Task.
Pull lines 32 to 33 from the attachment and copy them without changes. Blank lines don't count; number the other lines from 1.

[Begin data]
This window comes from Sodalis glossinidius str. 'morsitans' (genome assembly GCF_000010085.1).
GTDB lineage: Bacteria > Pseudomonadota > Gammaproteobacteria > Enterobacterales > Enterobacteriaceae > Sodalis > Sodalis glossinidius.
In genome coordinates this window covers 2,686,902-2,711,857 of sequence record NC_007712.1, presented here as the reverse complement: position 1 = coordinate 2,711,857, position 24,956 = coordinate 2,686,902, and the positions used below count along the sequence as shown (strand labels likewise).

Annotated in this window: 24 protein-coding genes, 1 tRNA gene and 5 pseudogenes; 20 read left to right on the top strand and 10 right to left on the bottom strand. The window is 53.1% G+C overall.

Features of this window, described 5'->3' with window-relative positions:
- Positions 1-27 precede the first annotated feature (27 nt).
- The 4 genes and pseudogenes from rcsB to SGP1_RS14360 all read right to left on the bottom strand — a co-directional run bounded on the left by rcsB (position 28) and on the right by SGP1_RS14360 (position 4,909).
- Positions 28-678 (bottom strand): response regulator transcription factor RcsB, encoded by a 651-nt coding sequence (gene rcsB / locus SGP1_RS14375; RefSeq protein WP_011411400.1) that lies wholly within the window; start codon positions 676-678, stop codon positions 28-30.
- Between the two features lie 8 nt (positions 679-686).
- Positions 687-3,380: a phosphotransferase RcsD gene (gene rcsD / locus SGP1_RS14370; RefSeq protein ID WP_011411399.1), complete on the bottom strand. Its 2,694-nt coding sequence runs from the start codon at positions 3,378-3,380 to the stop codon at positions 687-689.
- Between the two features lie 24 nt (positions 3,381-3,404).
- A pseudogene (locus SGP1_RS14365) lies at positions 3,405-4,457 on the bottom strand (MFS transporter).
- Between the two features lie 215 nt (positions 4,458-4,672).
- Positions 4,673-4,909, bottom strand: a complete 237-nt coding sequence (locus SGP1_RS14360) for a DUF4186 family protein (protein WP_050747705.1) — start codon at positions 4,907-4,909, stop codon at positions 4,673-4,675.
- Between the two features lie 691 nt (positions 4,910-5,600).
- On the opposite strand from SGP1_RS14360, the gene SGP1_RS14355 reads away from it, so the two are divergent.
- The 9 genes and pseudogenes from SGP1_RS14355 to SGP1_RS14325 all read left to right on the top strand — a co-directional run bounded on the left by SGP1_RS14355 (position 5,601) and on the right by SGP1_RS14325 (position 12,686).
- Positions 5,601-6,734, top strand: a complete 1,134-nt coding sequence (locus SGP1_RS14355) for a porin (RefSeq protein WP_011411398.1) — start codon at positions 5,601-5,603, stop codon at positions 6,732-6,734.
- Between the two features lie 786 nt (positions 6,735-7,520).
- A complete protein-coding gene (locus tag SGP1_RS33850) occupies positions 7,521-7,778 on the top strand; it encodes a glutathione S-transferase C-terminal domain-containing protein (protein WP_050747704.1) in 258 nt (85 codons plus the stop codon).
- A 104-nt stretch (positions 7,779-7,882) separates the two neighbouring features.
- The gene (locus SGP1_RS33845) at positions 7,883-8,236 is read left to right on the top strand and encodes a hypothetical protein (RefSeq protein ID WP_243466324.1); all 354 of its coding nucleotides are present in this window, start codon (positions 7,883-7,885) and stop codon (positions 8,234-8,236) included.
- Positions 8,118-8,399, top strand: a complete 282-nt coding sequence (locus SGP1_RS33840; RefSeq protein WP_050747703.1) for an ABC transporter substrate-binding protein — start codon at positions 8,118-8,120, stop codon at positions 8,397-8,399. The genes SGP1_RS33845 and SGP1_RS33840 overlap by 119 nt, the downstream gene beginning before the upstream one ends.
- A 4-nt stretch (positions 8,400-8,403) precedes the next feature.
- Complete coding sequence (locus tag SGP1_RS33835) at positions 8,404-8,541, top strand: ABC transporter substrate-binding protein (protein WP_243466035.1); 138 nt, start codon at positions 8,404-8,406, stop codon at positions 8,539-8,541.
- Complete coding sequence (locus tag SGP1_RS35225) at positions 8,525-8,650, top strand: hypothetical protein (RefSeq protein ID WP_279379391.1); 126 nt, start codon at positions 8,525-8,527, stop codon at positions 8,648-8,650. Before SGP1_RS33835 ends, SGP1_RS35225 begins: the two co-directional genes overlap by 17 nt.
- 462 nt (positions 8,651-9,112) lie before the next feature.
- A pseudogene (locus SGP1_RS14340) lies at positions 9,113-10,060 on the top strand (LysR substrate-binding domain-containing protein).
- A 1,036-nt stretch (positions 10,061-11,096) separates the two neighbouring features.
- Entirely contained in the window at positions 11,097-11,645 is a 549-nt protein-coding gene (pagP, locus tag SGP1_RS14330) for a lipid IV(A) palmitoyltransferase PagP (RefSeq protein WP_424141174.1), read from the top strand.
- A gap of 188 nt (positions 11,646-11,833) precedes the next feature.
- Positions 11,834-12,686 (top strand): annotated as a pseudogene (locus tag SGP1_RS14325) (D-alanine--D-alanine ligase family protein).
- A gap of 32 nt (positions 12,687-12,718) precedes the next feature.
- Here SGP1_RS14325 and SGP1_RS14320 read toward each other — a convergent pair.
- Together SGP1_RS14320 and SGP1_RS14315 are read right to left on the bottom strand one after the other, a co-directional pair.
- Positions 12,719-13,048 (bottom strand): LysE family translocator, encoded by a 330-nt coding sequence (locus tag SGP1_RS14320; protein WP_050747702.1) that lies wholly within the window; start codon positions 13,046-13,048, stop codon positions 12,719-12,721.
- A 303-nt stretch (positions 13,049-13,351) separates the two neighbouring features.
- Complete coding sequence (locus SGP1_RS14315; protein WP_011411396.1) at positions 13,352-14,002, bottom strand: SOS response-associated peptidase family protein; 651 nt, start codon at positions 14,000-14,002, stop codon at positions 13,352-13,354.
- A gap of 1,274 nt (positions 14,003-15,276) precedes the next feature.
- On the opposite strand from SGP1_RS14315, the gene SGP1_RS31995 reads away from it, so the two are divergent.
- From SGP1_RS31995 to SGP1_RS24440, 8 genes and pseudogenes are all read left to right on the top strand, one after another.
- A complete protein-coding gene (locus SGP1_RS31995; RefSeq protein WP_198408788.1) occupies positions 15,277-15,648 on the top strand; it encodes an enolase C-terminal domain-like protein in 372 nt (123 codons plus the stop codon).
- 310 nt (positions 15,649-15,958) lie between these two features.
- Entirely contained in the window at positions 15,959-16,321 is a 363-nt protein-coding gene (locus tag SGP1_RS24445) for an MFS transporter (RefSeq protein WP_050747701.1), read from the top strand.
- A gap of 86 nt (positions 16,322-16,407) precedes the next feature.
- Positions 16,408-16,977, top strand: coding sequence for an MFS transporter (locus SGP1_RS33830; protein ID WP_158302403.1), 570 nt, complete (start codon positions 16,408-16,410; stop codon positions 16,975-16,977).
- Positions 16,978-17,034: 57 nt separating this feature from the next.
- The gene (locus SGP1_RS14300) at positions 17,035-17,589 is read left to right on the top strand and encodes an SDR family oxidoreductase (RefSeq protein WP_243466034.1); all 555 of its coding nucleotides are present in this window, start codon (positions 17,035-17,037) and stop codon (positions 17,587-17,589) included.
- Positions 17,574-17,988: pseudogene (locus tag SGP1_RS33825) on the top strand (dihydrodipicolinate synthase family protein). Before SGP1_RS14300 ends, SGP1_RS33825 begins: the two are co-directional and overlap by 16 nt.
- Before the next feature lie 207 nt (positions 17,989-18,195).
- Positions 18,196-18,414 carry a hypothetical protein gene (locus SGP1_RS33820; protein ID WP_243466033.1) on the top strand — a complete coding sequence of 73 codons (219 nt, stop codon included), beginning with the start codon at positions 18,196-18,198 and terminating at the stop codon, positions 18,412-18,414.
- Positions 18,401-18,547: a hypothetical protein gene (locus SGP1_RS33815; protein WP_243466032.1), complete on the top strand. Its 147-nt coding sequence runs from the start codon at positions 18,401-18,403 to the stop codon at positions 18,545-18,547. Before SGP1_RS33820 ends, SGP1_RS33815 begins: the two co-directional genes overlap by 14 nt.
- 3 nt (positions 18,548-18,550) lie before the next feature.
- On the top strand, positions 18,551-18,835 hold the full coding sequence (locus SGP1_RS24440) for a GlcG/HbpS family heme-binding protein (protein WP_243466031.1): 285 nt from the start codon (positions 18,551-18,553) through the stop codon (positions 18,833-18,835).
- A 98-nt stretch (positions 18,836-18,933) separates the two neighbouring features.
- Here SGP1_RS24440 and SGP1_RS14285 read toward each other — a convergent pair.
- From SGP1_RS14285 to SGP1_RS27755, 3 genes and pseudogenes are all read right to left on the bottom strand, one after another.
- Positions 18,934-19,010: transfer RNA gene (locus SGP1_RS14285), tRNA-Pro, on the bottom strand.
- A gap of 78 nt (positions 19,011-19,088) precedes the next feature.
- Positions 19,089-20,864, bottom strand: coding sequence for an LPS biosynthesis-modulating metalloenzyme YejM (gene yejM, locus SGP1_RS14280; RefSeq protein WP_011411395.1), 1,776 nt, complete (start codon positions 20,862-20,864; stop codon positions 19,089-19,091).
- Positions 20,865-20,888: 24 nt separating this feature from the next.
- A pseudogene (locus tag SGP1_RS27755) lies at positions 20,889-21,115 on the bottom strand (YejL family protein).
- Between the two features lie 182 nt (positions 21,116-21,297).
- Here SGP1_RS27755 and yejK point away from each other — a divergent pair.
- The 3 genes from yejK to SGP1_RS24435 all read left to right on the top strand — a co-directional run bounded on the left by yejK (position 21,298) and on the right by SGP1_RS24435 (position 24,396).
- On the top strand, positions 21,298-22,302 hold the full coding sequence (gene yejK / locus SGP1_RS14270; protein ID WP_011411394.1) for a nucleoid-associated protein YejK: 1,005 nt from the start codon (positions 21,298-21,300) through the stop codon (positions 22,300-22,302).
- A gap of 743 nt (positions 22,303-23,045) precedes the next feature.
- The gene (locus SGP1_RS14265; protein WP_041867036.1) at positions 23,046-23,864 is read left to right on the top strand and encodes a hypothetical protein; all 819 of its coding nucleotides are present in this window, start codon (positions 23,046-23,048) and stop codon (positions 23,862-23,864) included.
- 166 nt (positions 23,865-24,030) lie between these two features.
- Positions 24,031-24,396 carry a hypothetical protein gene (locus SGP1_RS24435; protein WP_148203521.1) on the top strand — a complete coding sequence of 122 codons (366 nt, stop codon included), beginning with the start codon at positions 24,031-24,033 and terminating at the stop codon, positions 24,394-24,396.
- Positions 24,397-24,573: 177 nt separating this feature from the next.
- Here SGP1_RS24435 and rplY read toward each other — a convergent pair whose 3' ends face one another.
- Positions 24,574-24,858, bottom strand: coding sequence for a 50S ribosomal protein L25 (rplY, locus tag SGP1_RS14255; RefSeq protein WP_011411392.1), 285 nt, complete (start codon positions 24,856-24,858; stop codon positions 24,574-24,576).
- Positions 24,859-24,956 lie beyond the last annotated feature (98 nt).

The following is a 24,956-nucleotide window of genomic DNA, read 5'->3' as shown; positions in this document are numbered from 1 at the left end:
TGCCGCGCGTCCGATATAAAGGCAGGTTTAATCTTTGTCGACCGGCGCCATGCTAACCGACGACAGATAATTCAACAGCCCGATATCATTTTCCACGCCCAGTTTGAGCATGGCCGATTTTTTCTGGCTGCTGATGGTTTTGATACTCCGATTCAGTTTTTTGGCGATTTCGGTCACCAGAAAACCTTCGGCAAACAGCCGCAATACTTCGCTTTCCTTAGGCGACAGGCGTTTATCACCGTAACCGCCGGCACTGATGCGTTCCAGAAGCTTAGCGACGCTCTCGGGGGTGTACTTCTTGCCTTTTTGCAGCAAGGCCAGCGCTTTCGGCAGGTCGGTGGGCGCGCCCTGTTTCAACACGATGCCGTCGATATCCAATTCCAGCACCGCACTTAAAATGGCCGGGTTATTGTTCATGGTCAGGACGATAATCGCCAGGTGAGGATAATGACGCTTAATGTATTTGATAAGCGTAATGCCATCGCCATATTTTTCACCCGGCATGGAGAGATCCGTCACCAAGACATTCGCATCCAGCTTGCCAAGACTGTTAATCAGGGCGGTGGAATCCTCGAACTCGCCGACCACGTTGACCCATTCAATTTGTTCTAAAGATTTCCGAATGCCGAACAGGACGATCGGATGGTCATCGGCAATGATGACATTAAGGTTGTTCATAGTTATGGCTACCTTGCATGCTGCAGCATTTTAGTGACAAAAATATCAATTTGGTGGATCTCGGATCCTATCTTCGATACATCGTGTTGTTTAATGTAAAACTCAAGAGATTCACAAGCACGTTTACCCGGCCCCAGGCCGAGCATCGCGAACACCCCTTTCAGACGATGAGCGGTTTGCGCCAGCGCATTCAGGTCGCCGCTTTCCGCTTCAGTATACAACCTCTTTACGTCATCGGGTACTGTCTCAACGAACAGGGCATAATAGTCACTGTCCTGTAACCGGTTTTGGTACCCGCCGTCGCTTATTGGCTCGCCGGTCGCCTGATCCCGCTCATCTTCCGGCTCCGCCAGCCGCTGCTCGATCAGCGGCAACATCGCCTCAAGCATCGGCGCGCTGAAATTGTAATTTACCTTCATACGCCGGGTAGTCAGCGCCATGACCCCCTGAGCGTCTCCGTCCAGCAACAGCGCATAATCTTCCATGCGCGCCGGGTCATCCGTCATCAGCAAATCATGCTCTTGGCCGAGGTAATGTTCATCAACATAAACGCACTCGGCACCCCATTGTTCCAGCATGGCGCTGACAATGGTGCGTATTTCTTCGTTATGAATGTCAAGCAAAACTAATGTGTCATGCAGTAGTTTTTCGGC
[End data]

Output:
- Positions 11,834-12,686 (top strand): annotated as a pseudogene (locus tag SGP1_RS14325) (D-alanine--D-alanine ligase family protein).
- A gap of 32 nt (positions 12,687-12,718) precedes the next feature.